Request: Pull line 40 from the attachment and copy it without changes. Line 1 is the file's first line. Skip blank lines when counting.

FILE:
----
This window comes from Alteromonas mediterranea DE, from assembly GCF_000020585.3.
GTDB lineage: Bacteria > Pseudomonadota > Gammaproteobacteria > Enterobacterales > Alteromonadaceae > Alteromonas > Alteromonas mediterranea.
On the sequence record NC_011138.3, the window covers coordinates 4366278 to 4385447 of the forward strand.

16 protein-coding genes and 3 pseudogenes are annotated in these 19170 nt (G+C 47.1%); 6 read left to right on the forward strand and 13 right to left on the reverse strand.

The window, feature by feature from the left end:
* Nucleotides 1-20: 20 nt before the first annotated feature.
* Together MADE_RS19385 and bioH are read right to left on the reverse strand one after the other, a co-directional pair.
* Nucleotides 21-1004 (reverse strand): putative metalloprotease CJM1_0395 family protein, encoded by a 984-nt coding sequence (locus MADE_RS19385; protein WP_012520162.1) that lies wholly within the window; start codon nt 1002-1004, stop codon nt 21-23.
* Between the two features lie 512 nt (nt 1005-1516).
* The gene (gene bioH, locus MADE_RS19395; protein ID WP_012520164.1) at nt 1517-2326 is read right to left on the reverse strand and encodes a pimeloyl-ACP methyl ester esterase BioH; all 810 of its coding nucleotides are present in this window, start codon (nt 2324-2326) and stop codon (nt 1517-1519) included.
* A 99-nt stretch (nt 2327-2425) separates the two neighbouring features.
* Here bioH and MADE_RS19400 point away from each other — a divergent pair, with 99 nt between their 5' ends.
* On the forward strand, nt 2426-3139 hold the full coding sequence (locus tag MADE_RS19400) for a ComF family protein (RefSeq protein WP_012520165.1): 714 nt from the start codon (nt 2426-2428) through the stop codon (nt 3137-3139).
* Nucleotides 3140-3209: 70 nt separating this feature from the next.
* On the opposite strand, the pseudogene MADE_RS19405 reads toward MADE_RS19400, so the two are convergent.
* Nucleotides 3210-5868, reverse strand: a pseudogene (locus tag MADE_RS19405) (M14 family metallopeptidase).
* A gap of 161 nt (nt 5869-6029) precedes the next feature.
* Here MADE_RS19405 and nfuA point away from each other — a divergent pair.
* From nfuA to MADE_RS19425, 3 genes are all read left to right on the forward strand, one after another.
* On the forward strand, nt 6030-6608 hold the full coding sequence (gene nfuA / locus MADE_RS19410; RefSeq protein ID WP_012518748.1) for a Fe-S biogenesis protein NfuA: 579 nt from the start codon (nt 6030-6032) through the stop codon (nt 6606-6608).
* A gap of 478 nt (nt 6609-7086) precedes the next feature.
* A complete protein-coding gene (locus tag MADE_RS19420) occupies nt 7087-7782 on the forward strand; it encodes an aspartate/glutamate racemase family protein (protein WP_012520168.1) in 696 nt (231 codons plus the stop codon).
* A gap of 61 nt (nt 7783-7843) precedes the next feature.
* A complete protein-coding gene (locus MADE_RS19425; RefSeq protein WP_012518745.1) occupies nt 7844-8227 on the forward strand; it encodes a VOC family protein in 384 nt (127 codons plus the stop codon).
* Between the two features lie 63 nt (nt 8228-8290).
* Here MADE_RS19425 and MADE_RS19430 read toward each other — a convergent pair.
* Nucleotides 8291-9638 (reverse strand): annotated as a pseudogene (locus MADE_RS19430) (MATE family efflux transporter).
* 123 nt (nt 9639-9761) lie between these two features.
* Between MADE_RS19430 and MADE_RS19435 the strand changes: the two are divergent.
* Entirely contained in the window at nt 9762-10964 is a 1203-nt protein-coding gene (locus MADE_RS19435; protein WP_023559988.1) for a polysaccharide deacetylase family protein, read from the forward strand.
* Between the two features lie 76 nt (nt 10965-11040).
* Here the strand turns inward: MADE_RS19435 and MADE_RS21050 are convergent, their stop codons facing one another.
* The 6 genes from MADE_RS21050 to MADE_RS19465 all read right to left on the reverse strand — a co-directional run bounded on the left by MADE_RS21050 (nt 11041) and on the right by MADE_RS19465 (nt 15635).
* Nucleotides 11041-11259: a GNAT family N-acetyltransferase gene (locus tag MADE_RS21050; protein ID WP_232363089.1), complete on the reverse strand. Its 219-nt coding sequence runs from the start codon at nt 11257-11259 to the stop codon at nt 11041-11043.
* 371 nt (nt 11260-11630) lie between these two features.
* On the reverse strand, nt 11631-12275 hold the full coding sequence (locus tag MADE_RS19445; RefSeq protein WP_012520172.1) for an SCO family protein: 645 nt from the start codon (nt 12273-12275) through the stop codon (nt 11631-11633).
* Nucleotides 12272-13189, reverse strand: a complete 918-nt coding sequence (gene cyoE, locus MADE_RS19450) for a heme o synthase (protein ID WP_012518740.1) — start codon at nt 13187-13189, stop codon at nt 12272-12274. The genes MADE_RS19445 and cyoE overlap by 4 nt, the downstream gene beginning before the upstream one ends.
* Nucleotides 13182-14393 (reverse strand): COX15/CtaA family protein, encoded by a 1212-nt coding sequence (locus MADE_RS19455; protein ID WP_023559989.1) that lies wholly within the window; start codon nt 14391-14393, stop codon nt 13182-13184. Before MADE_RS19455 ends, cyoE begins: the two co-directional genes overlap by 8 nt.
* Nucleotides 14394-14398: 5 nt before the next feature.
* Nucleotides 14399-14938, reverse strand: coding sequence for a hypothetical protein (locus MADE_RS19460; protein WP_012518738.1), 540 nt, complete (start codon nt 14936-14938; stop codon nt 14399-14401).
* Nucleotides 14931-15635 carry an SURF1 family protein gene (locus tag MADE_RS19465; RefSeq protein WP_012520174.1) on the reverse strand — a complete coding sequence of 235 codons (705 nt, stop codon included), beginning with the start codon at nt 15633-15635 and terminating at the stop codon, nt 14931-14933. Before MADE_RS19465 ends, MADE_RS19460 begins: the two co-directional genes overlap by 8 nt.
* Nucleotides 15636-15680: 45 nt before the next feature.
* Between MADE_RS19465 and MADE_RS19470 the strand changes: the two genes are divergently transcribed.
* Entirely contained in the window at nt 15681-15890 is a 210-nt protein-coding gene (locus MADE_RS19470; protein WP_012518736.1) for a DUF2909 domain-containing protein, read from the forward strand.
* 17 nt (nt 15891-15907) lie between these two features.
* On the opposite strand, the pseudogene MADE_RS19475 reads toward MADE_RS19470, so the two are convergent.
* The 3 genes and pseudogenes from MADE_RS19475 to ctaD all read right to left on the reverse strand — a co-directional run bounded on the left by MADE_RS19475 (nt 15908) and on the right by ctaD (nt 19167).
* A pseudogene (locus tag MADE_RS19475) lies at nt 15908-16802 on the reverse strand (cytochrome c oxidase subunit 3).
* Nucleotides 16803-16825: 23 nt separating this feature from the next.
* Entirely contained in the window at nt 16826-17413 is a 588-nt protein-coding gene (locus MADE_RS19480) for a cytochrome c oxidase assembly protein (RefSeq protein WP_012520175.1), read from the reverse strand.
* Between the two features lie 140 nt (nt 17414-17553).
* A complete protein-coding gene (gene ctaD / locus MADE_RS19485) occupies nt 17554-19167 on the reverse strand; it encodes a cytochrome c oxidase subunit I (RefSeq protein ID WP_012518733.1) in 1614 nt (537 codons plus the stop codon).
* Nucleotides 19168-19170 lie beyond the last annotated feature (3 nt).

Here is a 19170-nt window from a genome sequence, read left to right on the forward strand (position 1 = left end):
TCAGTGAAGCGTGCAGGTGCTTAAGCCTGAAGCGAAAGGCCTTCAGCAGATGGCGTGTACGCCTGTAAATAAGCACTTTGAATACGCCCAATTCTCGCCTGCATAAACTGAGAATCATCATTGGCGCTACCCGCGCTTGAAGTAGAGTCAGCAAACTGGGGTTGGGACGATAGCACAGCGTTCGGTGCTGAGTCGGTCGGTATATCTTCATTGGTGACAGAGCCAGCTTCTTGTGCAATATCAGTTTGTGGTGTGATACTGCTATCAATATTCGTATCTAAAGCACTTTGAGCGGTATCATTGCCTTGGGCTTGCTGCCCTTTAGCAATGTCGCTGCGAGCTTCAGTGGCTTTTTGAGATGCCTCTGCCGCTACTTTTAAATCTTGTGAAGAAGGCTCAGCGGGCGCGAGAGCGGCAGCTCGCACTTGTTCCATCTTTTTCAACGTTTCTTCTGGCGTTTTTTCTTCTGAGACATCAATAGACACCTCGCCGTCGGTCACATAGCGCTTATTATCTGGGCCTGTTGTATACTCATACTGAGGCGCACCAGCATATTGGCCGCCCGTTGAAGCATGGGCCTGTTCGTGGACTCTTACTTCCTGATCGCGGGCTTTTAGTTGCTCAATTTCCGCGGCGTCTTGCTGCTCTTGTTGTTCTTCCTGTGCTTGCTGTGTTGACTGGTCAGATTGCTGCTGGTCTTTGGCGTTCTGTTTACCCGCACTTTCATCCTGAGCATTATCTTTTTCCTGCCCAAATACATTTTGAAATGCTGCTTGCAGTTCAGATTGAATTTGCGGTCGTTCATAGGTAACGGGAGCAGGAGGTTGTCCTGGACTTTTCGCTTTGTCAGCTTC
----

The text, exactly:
* Nucleotides 14399-14938, reverse strand: coding sequence for a hypothetical protein (locus MADE_RS19460; protein WP_012518738.1), 540 nt, complete (start codon nt 14936-14938; stop codon nt 14399-14401).